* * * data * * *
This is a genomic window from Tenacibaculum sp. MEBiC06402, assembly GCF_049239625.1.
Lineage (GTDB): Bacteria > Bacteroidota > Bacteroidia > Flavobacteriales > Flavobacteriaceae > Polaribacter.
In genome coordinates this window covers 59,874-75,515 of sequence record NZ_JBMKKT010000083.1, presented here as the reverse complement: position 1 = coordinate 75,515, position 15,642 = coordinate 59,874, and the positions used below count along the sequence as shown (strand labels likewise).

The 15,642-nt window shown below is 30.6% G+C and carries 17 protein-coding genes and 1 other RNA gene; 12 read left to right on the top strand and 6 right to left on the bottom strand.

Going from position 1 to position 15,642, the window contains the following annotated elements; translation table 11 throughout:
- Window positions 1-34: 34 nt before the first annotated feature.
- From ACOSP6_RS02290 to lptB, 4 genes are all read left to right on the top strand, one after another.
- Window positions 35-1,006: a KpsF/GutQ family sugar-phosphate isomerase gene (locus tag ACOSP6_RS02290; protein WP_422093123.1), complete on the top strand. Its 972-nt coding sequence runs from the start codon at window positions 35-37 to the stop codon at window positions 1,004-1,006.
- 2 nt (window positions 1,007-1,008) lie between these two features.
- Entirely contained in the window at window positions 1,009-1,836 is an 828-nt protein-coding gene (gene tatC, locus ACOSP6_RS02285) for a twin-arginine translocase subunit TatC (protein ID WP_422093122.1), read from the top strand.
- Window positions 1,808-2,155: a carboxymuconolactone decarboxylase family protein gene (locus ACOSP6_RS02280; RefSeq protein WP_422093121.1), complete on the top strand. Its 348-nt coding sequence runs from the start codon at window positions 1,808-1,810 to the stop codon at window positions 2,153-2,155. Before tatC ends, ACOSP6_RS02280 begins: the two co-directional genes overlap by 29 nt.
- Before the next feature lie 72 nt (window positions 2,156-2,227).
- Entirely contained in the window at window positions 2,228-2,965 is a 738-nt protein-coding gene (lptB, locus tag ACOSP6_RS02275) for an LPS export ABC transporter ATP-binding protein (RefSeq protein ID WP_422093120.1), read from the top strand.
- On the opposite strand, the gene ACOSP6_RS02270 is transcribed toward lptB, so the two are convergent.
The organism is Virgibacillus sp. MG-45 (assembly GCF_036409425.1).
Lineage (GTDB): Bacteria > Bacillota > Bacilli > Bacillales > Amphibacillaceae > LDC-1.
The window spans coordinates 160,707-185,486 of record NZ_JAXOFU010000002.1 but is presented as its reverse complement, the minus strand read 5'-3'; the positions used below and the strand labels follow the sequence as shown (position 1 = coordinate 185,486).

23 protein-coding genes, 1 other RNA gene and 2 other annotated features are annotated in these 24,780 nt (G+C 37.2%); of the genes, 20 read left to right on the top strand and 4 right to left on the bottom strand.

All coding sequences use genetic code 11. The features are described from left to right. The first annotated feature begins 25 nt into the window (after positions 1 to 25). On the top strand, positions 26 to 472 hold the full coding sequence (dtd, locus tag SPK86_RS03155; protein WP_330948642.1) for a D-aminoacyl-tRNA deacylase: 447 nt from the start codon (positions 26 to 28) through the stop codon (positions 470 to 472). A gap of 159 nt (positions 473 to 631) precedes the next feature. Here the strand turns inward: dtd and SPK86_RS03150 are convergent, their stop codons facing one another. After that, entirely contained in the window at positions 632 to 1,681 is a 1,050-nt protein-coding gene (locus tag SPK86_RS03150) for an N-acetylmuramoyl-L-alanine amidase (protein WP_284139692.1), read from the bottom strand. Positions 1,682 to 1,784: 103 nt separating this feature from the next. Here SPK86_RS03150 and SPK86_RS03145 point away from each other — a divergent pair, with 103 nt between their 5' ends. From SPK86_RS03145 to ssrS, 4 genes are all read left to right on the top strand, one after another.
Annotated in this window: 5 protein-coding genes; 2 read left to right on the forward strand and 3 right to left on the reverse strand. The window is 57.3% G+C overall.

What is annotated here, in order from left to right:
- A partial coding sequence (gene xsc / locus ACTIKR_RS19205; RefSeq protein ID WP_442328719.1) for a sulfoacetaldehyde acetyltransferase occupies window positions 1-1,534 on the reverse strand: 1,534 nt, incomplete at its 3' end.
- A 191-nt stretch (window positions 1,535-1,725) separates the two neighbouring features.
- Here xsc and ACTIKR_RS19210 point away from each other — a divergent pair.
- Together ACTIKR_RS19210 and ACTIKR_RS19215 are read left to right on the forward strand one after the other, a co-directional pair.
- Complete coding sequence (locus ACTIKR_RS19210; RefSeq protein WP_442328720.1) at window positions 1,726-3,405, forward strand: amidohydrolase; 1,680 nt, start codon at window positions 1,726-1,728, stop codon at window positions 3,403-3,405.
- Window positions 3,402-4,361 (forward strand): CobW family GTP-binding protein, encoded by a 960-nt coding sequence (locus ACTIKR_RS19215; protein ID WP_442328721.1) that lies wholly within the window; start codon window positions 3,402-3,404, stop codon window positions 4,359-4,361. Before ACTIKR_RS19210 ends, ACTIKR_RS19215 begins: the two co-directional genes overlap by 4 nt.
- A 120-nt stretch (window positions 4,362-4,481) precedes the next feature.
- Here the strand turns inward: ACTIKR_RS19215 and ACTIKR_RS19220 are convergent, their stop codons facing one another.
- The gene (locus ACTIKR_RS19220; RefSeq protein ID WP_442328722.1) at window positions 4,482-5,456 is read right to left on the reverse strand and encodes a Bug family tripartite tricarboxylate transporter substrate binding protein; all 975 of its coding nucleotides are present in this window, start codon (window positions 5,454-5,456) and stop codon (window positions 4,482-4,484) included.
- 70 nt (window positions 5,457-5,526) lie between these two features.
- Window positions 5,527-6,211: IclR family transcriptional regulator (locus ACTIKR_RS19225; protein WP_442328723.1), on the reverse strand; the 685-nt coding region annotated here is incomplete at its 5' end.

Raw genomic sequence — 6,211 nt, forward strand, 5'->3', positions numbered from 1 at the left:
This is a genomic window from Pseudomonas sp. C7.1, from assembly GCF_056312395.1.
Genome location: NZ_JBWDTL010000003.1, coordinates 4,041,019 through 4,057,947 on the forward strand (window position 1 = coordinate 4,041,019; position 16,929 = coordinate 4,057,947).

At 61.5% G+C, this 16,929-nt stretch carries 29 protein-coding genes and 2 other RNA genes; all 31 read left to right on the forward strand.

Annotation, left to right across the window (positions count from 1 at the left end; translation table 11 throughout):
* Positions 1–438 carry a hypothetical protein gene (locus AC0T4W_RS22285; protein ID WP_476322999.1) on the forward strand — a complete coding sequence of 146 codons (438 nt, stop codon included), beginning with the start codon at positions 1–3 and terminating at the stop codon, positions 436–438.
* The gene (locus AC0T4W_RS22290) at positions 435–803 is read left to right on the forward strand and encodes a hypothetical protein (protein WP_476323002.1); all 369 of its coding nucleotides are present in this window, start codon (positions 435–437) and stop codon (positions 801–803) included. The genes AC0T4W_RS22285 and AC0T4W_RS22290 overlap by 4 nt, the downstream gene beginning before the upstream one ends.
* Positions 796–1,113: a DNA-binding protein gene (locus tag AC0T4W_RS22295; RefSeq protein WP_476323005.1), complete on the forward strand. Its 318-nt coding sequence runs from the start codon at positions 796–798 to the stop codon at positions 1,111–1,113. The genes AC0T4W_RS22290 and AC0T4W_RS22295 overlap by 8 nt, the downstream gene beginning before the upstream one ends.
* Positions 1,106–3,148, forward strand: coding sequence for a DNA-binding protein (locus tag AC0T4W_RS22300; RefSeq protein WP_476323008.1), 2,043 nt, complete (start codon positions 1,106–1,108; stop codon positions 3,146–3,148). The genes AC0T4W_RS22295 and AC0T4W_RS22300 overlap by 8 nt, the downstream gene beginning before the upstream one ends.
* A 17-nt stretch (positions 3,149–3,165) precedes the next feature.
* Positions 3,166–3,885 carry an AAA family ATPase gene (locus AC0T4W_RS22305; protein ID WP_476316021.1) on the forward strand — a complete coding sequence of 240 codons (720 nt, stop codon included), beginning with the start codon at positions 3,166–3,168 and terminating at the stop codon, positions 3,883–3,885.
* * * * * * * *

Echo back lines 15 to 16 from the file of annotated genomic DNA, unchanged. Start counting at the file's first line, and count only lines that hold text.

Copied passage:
The organism is Virgibacillus sp. MG-45 (assembly GCF_036409425.1).
Lineage (GTDB): Bacteria > Bacillota > Bacilli > Bacillales > Amphibacillaceae > LDC-1.